Heymann warns dentists not to be driven by the dollar. “Don’t think patients don’t see that,” he says. “They see that very clearly when they come into a practice and they feel like more of a source of making a buck as opposed to feeling genuinely cared for. If you genuinely care for your patients, if you do what’s in their best interest, you’ll meet the standard of care because you care. You’ll render that treatment in the highest ethical fashion because you care about the person in your chair.”
Informed Consent Will Help Even More
Our experts also agreed that one of the most important components of a possible future defense case is getting informed consent from the patient. “When I graduated from dental school the prevailing system was of dentist as God—whatever the dentist said was unquestioningly accepted by most patients,” Simonsen relates. “Today, the patient is much better informed and the need for informed consent is much better recognized. Thus, patients today play a much more important role in decision-making, and, therefore, in the acceptance of standards of care.”
Siegal says, “We are much more diligent in providing informed consent to patients and ensuring their privacy rights because it’s law now. I’ve always given patients informed consent, but I was sort of laissez faire about it; not anymore. They all get it. They all have to know what’s going on in their mouth so that they can make an informed decision.”
Seidberg also agrees. “By keeping better, more accurate, and legible records; by obtaining informed consent prior to treatment and documenting the consent; by improving communication skills and explanations to patients; and by having a good expert witness support you if there ever is litigation, will all help to protect you from a malpractice suit. Dentists must be able to provide good background for their decisions, period.”
Chapman believes informed consent needs to be standard operating procedure for all dentists, but even more so in the cases where a patient comes in and wants something that is not in their best interest. “They should be informed of the risks of pursuing the treatment they want, and the potential benefits of alternative treatment plans. That’s why the informed consent process is so important,” he says. “As long as the patient is well informed, it proves that there is an ethical consideration or an ethical decision on the part of the practitioner that the final treatment decision is appropriate based on their clinical knowledge and current research.”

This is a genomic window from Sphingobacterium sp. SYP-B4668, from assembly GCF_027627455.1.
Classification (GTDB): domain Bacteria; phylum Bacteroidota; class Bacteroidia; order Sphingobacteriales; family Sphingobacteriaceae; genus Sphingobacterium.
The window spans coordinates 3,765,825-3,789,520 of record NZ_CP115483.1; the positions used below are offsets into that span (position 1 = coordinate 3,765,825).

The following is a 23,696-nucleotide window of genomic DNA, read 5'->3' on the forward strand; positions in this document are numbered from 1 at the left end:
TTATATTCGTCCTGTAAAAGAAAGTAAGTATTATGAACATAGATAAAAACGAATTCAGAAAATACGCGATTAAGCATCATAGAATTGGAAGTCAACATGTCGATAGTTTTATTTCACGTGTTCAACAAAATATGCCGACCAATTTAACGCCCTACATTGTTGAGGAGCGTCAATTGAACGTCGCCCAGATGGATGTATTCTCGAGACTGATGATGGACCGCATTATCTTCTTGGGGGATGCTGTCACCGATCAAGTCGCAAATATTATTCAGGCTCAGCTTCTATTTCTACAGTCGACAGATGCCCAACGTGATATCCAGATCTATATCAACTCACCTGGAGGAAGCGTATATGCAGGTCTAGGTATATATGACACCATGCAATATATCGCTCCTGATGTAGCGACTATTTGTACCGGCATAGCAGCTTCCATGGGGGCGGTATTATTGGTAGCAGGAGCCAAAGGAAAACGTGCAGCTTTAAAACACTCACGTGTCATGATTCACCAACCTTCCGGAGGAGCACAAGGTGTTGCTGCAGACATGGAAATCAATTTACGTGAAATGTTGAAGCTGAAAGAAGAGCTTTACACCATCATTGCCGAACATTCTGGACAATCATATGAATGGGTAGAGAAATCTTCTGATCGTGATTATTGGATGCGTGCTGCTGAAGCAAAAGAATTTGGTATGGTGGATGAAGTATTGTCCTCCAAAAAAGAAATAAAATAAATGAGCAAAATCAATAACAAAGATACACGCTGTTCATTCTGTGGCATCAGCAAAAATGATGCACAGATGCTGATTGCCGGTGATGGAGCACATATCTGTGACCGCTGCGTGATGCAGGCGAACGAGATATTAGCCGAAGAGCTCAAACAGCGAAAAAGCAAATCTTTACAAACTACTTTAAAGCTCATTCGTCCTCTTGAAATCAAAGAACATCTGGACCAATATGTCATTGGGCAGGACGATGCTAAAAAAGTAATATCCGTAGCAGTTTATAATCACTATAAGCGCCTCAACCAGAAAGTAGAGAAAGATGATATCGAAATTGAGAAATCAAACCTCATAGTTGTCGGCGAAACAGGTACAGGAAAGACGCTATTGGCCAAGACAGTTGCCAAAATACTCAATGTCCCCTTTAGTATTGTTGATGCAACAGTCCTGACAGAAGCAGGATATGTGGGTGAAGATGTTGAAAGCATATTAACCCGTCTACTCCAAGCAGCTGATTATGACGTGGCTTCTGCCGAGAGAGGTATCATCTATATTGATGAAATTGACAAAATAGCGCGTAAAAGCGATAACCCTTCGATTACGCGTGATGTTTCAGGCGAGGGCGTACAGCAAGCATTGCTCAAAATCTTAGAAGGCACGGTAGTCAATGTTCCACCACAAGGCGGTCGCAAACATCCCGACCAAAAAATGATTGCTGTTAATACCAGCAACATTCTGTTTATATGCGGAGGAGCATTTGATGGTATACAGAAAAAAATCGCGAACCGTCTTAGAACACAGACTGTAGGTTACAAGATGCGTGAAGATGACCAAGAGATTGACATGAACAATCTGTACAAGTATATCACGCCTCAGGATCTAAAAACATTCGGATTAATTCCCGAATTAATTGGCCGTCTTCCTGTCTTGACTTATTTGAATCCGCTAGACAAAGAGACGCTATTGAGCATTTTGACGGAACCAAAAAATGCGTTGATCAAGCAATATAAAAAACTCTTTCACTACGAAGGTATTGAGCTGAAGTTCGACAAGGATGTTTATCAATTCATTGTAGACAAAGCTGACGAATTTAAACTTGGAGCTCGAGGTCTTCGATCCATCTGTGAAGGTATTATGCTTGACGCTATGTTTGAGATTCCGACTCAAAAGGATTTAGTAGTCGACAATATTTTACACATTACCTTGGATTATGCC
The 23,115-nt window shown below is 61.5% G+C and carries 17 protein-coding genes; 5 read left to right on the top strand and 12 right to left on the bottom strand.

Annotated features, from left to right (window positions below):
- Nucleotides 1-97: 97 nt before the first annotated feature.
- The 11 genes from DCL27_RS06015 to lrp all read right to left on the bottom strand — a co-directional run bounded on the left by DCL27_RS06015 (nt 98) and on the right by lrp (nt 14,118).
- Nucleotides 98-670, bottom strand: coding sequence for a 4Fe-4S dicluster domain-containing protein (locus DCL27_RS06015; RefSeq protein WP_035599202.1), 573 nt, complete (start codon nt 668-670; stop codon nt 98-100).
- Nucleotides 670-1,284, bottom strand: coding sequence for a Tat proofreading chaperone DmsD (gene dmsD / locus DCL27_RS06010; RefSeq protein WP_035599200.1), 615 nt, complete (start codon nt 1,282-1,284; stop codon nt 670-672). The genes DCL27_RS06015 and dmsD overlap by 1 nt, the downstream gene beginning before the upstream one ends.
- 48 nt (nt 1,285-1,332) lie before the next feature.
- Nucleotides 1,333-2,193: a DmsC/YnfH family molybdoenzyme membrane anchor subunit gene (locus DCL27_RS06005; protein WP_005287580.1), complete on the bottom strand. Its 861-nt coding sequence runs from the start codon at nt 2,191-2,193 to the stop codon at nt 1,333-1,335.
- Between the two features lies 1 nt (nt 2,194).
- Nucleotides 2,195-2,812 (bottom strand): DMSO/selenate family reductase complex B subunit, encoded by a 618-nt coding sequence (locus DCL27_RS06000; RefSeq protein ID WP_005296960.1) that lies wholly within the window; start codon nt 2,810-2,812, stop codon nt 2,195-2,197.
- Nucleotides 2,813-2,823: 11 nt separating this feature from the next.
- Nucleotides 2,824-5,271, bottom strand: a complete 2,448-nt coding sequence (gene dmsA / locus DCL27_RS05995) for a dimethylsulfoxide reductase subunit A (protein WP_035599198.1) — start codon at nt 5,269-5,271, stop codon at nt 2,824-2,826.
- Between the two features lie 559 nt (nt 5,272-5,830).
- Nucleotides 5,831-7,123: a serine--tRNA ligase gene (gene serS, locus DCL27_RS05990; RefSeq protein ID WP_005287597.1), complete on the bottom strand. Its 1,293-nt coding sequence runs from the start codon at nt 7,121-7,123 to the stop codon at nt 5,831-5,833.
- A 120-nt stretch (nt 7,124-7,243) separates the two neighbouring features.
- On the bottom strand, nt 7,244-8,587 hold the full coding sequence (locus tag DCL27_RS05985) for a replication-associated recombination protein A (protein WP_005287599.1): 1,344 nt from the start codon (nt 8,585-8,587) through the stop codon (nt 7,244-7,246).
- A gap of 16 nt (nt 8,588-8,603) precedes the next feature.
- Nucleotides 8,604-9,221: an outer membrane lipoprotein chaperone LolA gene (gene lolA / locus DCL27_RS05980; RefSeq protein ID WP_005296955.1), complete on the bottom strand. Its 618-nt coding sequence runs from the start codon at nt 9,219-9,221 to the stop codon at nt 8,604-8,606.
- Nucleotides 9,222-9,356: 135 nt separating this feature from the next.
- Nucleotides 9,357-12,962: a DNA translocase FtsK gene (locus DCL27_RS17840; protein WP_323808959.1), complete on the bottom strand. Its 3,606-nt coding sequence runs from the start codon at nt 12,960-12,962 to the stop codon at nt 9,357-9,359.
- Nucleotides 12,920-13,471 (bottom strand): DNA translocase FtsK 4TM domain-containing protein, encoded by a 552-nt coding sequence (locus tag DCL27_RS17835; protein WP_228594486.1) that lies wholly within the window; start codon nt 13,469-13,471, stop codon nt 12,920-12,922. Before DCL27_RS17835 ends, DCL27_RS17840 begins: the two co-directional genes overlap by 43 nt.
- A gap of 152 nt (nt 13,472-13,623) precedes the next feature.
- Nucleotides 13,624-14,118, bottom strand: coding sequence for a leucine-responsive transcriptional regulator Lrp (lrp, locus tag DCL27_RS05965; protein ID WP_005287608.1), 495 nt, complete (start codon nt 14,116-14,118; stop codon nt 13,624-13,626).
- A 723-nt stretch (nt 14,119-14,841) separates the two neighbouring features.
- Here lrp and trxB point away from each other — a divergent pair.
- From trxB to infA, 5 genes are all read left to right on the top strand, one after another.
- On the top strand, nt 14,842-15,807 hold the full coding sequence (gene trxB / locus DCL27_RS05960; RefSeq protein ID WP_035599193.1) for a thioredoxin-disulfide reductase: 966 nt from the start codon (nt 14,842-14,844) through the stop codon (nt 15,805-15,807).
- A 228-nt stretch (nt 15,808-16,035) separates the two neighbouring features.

Limoli issues a warning, though. “If anything goes wrong in that dental chair, it’s malpractice—period. There’s no way around it. Obtaining informed consent does not give the doctor permission to commit malpractice. You still have a legal and moral obligation to focus on the person in your chair. You still have a legal and moral obligation to know what you’re doing to that person in you chair. And you still have a legal and moral obligation to do both well.”
The Best Defenses
It has probably happened to every dentist: You assess your patient, you diagnose their condition, and your present your treatment plan, only to be asked, “Does my insurance cover that?” The answer doesn’t do anything to change the diagnosis or the possible treatment approaches. It also doesn’t change the level of responsibility the dentist has to properly diagnose and treat the patient. According to Scott D. Benjamin, DDS, a well-known expert in the field of oral cancer who has a private practice in Sidney, New York, this happens often with comprehensive oral cancer screening. When a patient rejects the idea of having such a screening done because his or her insurance won’t pay for it, it’s up to the dentist to inform the patient of the benefits of having it done as well as the risks of not having it done. He equates a patient’s rejection of an oral cancer exam with a refusal to have a blood pressure check in a physician’s office.
“Our evaluation techniques are looking at the standard vital signs of our patient in the oral cavity,” Benjamin says. “When a patient says they don’t want to pay for an enhanced non-invasive evaluation, what is the moral responsibility of the clinician? If the clinician does not do the exam, he or she has not properly educated the patient on the value of the procedure. He or she has then not met the standard of care in doing what’s best for the patient.”
He points out that all dentists, with every patient they see, have the opportunity to improve the quality of life of that patient. The vast majority of patients come to the office for some other reason than the suspicion of oral cancer. Whether it’s for an annual periodontal exam and prophylaxis or routine or emergency restorative work, a critically important opportunity presents itself at every patient visit.